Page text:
ST PETER —
The boy did have an eating disorder where he would regurgitate food, she said. The disorder happened for short periods of time that coincided with “low points” such as Mother’s Day and birthdays, then went away.
“To some degree, there always was a food issue,” Hauer said. “It just changed over the years.”
At one point the disorder became so bad the boy
wasn’t eating normally but was getting up at odd hours of the night to find food in the house, she said. He was eating peanuts out of bird food, taking food from the compost pile and attempted to eat raw hamburger out of the refrigerator.
Hauer said she and her husband were concerned the behavior was becoming dangerous at that point, which resulted in the couple taking turns sleeping in a hallway outside the boy’s bedroom. That lasted four months before Russell Hauer bought an alarm at a home improvement store and installed it on the boy’s bedroom.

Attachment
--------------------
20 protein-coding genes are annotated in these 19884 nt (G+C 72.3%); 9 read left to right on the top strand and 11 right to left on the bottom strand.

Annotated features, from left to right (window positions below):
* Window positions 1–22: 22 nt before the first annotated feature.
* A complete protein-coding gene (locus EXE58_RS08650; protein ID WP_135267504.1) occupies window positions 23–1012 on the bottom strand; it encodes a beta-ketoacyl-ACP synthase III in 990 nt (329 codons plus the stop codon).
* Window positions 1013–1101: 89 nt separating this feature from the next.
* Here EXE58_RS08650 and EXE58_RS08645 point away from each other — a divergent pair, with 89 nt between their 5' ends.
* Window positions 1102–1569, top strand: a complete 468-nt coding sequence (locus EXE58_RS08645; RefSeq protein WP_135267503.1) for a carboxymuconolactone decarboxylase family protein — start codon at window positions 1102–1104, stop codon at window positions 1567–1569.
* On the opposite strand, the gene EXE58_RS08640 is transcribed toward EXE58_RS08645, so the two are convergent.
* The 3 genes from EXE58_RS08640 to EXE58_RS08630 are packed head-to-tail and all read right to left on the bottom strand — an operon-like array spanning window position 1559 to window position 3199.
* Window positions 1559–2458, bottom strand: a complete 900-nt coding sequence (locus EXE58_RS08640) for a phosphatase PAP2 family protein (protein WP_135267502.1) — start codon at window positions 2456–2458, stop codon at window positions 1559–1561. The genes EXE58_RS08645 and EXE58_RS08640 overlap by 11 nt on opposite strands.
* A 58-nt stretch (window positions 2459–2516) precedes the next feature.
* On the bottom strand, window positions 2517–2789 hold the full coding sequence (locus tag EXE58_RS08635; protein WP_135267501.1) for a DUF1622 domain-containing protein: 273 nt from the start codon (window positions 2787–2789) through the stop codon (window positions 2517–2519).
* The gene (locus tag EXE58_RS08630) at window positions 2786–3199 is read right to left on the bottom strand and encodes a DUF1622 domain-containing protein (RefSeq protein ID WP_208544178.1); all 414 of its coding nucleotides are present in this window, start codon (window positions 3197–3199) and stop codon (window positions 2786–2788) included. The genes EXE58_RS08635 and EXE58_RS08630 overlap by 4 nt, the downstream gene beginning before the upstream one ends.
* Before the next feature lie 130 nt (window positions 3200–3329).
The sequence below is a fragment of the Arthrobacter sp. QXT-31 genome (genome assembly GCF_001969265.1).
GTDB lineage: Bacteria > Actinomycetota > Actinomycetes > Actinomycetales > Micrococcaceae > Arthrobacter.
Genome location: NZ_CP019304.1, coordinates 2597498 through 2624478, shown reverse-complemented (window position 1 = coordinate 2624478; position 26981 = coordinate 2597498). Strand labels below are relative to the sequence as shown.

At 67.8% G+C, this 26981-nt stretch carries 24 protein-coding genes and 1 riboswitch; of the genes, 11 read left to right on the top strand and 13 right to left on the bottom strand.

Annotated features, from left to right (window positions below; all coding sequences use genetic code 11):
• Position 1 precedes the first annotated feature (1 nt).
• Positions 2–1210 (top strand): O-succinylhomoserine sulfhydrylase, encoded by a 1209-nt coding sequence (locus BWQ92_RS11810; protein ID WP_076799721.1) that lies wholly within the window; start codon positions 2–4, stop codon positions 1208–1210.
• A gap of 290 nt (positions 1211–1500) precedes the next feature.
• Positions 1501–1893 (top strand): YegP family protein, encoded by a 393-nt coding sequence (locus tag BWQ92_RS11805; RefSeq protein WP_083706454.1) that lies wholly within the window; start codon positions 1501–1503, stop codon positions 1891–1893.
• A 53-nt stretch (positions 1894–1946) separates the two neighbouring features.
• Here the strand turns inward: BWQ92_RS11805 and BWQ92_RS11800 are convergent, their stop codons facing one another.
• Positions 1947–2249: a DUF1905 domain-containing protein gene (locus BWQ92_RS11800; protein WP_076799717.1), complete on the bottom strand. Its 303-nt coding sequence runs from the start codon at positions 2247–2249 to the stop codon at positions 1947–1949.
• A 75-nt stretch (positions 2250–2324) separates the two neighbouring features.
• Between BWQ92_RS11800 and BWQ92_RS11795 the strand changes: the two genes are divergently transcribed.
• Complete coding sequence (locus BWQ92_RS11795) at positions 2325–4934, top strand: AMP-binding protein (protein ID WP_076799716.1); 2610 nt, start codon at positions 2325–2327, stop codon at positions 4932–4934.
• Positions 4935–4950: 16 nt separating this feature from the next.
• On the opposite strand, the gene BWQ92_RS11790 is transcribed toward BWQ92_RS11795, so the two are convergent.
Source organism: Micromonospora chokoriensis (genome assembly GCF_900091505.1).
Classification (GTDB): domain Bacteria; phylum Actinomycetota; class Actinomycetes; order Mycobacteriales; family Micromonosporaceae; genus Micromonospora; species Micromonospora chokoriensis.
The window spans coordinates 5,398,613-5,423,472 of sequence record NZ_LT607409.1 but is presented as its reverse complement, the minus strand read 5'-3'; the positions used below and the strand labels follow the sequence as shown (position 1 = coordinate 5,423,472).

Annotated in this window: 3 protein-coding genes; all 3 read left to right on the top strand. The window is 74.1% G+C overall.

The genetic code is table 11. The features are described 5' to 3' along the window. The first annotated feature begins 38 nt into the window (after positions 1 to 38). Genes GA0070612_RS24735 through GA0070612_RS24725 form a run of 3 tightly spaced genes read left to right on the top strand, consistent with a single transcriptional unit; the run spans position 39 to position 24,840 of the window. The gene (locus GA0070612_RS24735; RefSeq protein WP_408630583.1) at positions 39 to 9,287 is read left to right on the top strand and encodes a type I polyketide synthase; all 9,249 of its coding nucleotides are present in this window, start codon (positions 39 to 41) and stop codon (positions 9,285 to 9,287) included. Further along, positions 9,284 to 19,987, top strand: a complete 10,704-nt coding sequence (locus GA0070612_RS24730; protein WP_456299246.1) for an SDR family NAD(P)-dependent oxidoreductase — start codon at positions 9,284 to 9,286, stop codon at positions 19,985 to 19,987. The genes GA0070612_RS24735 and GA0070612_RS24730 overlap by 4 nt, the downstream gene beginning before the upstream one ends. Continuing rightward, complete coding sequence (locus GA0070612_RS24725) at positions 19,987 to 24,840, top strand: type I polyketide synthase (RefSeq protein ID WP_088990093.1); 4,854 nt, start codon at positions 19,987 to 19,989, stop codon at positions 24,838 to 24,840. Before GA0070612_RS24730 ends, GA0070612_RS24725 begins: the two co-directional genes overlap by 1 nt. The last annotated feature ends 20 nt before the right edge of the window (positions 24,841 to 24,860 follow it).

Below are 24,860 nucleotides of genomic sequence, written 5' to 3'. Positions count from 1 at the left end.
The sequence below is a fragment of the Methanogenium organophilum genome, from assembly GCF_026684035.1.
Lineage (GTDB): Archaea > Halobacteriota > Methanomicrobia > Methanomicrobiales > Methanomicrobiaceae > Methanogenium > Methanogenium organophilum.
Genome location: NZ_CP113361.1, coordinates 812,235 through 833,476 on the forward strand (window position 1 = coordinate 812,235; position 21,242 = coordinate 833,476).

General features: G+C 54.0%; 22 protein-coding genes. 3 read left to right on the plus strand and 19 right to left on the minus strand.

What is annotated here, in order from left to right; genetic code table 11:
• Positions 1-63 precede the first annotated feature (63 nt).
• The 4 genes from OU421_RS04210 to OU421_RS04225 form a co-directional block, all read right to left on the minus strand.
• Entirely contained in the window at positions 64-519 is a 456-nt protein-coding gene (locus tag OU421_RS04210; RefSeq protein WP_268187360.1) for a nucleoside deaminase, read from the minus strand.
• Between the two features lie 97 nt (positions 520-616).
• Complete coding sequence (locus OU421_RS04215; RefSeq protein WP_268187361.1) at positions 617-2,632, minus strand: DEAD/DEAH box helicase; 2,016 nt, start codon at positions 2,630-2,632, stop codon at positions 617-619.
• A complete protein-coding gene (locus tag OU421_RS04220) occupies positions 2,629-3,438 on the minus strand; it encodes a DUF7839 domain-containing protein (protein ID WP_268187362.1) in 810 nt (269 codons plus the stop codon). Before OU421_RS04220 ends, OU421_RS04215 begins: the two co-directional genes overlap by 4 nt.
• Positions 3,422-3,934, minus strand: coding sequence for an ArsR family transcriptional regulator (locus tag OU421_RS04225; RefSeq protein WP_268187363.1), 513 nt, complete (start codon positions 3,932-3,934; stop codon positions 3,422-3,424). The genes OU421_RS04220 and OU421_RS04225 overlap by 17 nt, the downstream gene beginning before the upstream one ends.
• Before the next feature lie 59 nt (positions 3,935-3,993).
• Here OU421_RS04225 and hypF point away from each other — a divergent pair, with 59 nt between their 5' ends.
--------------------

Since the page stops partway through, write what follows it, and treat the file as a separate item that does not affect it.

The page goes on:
He was in an especially long low period, possibly caused by a couple of fires in the neighborhood that were traumatic for all four children, before Mona Hauer took him to the hospital Oct. 9, she said. He had eaten a popsicle without his mother knowing and she thought the red stain on his shirt was blood that had been regurgitated.
The incident was almost a relief, Hauer said. She had been trying to describe the boy’s eating problems to others, including a chiropractor who suggested feeding the boy nutrition drinks to help the eating disorder. The family used a chiropractor as its first stop for medical treatment, Hauer said, because she believes in using the “least invasive” options first.
“The fires really brought (him) down lower than before and we just did everything we could to bring him out of the dip,” she said.